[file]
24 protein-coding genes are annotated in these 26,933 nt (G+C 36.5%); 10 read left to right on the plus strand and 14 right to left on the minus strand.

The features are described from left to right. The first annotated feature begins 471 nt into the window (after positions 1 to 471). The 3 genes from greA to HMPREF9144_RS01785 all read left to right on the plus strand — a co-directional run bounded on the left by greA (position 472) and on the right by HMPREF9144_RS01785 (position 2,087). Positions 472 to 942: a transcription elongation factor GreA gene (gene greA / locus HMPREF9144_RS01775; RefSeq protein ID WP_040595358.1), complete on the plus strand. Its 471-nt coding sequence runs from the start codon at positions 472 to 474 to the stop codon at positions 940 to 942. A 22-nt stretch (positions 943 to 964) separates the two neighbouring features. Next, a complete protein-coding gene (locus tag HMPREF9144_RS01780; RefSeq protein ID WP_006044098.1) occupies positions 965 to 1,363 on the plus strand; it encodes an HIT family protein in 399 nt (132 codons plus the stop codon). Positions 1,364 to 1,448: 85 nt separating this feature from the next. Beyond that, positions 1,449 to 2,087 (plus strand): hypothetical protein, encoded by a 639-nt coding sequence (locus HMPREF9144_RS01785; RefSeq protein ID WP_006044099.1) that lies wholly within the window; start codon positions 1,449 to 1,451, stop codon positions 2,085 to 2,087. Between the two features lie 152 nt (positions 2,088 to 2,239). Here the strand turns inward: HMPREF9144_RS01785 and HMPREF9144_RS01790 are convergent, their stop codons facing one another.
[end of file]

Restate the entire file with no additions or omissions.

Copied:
24 protein-coding genes are annotated in these 26,933 nt (G+C 36.5%); 10 read left to right on the plus strand and 14 right to left on the minus strand.

The features are described from left to right. The first annotated feature begins 471 nt into the window (after positions 1 to 471). The 3 genes from greA to HMPREF9144_RS01785 all read left to right on the plus strand — a co-directional run bounded on the left by greA (position 472) and on the right by HMPREF9144_RS01785 (position 2,087). Positions 472 to 942: a transcription elongation factor GreA gene (gene greA / locus HMPREF9144_RS01775; RefSeq protein ID WP_040595358.1), complete on the plus strand. Its 471-nt coding sequence runs from the start codon at positions 472 to 474 to the stop codon at positions 940 to 942. A 22-nt stretch (positions 943 to 964) separates the two neighbouring features. Next, a complete protein-coding gene (locus tag HMPREF9144_RS01780; RefSeq protein ID WP_006044098.1) occupies positions 965 to 1,363 on the plus strand; it encodes an HIT family protein in 399 nt (132 codons plus the stop codon). Positions 1,364 to 1,448: 85 nt separating this feature from the next. Beyond that, positions 1,449 to 2,087 (plus strand): hypothetical protein, encoded by a 639-nt coding sequence (locus HMPREF9144_RS01785; RefSeq protein ID WP_006044099.1) that lies wholly within the window; start codon positions 1,449 to 1,451, stop codon positions 2,085 to 2,087. Between the two features lie 152 nt (positions 2,088 to 2,239). Here the strand turns inward: HMPREF9144_RS01785 and HMPREF9144_RS01790 are convergent, their stop codons facing one another.